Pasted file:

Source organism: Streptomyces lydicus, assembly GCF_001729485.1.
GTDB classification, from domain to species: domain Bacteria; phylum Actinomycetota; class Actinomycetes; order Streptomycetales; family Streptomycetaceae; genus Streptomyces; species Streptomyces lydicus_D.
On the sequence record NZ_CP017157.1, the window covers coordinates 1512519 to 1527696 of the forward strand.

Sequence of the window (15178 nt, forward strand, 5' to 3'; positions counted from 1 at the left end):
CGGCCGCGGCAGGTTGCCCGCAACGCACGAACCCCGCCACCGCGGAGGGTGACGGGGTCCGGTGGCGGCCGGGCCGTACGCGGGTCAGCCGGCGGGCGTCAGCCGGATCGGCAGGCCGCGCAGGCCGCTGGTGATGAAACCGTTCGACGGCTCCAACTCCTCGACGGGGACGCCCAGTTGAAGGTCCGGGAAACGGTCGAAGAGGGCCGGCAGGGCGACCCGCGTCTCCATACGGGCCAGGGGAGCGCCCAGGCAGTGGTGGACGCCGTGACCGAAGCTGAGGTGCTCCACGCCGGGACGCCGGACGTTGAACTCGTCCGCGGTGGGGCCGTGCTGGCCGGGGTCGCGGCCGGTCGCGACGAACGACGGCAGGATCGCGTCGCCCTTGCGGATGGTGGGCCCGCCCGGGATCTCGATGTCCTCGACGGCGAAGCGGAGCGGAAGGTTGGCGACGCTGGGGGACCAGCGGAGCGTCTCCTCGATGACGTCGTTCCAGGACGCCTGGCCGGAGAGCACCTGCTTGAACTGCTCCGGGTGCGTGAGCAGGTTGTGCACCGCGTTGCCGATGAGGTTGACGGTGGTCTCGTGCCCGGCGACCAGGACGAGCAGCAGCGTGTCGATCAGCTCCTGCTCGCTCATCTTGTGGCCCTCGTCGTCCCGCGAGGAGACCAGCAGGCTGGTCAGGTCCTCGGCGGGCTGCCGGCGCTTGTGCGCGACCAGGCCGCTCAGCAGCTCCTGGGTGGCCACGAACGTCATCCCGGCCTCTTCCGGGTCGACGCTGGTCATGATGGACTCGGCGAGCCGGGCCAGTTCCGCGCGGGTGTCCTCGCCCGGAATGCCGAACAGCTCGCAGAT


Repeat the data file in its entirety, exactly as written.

Source organism: Streptomyces lydicus, assembly GCF_001729485.1.
GTDB classification, from domain to species: domain Bacteria; phylum Actinomycetota; class Actinomycetes; order Streptomycetales; family Streptomycetaceae; genus Streptomyces; species Streptomyces lydicus_D.
On the sequence record NZ_CP017157.1, the window covers coordinates 1512519 to 1527696 of the forward strand.

Sequence of the window (15178 nt, forward strand, 5' to 3'; positions counted from 1 at the left end):
CGGCCGCGGCAGGTTGCCCGCAACGCACGAACCCCGCCACCGCGGAGGGTGACGGGGTCCGGTGGCGGCCGGGCCGTACGCGGGTCAGCCGGCGGGCGTCAGCCGGATCGGCAGGCCGCGCAGGCCGCTGGTGATGAAACCGTTCGACGGCTCCAACTCCTCGACGGGGACGCCCAGTTGAAGGTCCGGGAAACGGTCGAAGAGGGCCGGCAGGGCGACCCGCGTCTCCATACGGGCCAGGGGAGCGCCCAGGCAGTGGTGGACGCCGTGACCGAAGCTGAGGTGCTCCACGCCGGGACGCCGGACGTTGAACTCGTCCGCGGTGGGGCCGTGCTGGCCGGGGTCGCGGCCGGTCGCGACGAACGACGGCAGGATCGCGTCGCCCTTGCGGATGGTGGGCCCGCCCGGGATCTCGATGTCCTCGACGGCGAAGCGGAGCGGAAGGTTGGCGACGCTGGGGGACCAGCGGAGCGTCTCCTCGATGACGTCGTTCCAGGACGCCTGGCCGGAGAGCACCTGCTTGAACTGCTCCGGGTGCGTGAGCAGGTTGTGCACCGCGTTGCCGATGAGGTTGACGGTGGTCTCGTGCCCGGCGACCAGGACGAGCAGCAGCGTGTCGATCAGCTCCTGCTCGCTCATCTTGTGGCCCTCGTCGTCCCGCGAGGAGACCAGCAGGCTGGTCAGGTCCTCGGCGGGCTGCCGGCGCTTGTGCGCGACCAGGCCGCTCAGCAGCTCCTGGGTGGCCACGAACGTCATCCCGGCCTCTTCCGGGTCGACGCTGGTCATGATGGACTCGGCGAGCCGGGCCAGTTCCGCGCGGGTGTCCTCGCCCGGAATGCCGAACAGCTCGCAGAT